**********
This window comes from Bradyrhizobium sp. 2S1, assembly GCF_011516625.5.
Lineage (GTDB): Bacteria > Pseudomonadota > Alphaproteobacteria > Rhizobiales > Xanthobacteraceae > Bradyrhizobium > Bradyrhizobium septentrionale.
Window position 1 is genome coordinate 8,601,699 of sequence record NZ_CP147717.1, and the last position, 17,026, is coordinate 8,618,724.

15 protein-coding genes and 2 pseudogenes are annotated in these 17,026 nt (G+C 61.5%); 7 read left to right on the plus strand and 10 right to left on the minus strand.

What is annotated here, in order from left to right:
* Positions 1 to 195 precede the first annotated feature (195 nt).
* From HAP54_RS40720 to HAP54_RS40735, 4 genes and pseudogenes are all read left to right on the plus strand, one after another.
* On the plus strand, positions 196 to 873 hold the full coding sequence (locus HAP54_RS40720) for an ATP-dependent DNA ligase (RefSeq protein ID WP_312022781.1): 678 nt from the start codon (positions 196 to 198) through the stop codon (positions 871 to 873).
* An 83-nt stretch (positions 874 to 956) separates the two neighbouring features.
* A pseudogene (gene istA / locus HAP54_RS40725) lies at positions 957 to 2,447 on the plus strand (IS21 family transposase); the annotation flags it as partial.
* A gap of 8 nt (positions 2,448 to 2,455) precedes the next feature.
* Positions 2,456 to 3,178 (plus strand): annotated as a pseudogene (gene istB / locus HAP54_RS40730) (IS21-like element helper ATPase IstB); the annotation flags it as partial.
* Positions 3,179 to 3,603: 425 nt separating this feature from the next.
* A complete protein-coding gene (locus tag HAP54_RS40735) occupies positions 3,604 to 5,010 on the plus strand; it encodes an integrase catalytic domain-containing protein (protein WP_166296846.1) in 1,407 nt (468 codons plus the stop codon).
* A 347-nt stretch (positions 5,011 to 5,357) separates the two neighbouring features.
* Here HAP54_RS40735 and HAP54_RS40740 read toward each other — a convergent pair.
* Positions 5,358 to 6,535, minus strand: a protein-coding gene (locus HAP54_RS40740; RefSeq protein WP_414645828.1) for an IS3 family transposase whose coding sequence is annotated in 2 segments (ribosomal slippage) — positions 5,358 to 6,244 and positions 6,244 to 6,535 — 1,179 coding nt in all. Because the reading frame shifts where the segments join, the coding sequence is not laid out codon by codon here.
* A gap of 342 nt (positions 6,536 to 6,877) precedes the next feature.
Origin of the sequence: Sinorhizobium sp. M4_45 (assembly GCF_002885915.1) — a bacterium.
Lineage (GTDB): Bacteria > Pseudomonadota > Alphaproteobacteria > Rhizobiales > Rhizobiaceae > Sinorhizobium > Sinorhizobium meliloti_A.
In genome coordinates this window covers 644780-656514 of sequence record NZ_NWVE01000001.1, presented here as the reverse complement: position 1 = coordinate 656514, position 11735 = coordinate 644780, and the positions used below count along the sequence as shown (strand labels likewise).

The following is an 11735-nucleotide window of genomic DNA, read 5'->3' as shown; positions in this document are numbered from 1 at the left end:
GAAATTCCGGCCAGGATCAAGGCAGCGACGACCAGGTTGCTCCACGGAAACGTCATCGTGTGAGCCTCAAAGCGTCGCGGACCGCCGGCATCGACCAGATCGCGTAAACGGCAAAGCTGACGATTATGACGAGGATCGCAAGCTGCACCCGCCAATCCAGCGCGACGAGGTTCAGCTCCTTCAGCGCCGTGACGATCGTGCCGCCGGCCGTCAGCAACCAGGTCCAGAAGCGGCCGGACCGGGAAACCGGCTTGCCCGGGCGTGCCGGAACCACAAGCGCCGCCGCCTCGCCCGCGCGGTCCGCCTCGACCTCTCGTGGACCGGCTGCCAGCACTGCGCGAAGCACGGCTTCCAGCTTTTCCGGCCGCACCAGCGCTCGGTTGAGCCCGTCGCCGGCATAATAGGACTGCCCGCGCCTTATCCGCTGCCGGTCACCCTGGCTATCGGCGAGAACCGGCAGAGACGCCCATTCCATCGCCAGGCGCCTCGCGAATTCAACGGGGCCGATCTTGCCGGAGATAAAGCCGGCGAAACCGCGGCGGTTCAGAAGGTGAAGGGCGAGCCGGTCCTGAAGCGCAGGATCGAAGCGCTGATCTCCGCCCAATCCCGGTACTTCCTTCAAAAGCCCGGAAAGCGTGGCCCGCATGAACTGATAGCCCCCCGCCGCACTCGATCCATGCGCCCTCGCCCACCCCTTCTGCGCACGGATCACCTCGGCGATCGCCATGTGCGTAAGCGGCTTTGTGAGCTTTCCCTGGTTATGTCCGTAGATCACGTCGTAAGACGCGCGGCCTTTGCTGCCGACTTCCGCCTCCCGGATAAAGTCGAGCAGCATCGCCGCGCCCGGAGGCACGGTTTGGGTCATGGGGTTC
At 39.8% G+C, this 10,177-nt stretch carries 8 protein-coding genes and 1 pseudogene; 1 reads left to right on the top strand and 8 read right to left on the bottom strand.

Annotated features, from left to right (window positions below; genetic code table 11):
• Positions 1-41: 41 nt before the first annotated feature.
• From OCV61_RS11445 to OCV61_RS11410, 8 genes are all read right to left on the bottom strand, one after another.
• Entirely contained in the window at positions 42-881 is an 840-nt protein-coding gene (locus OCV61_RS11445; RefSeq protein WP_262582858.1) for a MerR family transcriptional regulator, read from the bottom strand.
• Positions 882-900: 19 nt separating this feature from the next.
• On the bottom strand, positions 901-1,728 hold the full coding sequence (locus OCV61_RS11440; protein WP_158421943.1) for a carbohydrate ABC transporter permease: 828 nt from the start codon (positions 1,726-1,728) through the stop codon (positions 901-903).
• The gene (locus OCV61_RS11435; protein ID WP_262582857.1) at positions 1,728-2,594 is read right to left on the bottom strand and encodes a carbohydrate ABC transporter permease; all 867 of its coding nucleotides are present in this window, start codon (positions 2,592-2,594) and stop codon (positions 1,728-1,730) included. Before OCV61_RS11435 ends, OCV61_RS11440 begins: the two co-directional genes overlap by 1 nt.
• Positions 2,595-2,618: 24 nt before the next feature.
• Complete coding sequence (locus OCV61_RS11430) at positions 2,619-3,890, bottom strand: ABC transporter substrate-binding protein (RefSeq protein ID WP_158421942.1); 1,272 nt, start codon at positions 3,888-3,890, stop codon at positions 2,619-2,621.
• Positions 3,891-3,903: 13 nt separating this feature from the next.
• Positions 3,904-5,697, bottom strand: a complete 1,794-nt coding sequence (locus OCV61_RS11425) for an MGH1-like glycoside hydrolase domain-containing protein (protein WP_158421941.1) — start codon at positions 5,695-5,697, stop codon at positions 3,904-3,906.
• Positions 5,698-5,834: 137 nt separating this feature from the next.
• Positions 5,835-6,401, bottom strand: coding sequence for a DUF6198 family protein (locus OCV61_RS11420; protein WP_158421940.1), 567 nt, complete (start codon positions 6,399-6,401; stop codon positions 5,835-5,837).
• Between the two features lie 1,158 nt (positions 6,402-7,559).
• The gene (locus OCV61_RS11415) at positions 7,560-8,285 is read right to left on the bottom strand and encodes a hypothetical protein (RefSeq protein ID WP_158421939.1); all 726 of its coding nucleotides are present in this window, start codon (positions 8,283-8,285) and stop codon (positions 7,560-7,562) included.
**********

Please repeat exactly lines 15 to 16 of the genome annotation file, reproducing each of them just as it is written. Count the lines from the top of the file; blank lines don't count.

* A 347-nt stretch (positions 5,011 to 5,357) separates the two neighbouring features.
* Here HAP54_RS40735 and HAP54_RS40740 read toward each other — a convergent pair.